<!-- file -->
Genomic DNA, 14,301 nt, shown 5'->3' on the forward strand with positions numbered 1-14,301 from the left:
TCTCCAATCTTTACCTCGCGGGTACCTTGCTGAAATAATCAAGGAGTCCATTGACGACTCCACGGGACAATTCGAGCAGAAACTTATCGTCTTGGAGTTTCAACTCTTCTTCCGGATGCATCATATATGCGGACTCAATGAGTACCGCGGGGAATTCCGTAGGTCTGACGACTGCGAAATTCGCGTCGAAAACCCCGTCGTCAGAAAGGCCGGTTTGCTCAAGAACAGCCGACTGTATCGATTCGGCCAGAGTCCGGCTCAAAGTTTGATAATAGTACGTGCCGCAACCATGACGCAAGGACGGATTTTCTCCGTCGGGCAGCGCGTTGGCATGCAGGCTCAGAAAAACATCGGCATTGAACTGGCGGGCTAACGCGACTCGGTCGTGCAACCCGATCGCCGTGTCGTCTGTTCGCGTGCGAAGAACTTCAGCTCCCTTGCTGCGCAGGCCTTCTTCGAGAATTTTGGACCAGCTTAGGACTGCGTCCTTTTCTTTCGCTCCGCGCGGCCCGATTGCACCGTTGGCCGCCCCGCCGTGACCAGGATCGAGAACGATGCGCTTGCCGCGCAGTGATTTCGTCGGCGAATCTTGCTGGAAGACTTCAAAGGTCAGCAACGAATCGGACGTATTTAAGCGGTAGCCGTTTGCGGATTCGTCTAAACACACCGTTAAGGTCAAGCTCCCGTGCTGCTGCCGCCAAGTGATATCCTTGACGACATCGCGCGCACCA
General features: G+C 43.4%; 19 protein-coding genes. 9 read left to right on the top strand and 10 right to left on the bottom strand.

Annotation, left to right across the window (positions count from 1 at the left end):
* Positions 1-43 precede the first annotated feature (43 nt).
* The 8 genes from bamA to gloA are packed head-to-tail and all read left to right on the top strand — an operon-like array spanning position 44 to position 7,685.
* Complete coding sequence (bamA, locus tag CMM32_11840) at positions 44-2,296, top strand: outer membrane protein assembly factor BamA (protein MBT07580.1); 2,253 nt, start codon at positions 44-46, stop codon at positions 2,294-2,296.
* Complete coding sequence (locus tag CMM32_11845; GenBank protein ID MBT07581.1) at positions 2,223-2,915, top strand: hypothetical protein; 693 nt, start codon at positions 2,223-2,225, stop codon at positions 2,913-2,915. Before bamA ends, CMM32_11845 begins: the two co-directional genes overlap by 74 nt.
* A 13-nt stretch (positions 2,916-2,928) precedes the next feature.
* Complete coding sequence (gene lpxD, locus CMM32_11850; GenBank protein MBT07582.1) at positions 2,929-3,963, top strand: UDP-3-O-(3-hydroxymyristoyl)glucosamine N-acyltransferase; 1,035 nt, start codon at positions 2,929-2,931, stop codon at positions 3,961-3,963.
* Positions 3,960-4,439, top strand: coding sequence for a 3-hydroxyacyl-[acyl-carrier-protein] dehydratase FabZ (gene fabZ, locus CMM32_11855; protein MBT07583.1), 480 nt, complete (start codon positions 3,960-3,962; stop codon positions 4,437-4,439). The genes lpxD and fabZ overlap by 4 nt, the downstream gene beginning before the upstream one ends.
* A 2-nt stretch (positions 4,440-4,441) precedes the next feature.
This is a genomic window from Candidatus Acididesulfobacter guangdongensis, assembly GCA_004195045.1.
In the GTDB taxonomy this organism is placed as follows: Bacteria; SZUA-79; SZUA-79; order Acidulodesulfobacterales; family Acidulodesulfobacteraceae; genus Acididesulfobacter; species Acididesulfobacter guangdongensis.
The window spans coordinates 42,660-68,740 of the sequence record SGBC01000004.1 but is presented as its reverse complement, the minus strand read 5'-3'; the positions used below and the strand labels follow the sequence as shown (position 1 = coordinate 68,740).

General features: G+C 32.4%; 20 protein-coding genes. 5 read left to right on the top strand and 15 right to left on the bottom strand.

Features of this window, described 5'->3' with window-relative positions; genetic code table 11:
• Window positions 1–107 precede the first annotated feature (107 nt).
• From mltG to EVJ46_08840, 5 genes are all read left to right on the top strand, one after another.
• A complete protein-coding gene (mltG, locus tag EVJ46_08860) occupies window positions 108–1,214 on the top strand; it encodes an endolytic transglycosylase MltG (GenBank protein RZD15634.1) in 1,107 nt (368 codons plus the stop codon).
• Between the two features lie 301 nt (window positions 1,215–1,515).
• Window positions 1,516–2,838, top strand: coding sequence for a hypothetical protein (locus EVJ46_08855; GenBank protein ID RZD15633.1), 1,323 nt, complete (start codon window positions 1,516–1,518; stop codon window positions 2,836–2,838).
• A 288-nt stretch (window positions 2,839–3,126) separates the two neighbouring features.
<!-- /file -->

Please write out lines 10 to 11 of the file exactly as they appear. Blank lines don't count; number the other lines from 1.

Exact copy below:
* Complete coding sequence (gene lpxD, locus CMM32_11850; GenBank protein MBT07582.1) at positions 2,929-3,963, top strand: UDP-3-O-(3-hydroxymyristoyl)glucosamine N-acyltransferase; 1,035 nt, start codon at positions 2,929-2,931, stop codon at positions 3,961-3,963.
* Positions 3,960-4,439, top strand: coding sequence for a 3-hydroxyacyl-[acyl-carrier-protein] dehydratase FabZ (gene fabZ, locus CMM32_11855; protein MBT07583.1), 480 nt, complete (start codon positions 3,960-3,962; stop codon positions 4,437-4,439). The genes lpxD and fabZ overlap by 4 nt, the downstream gene beginning before the upstream one ends.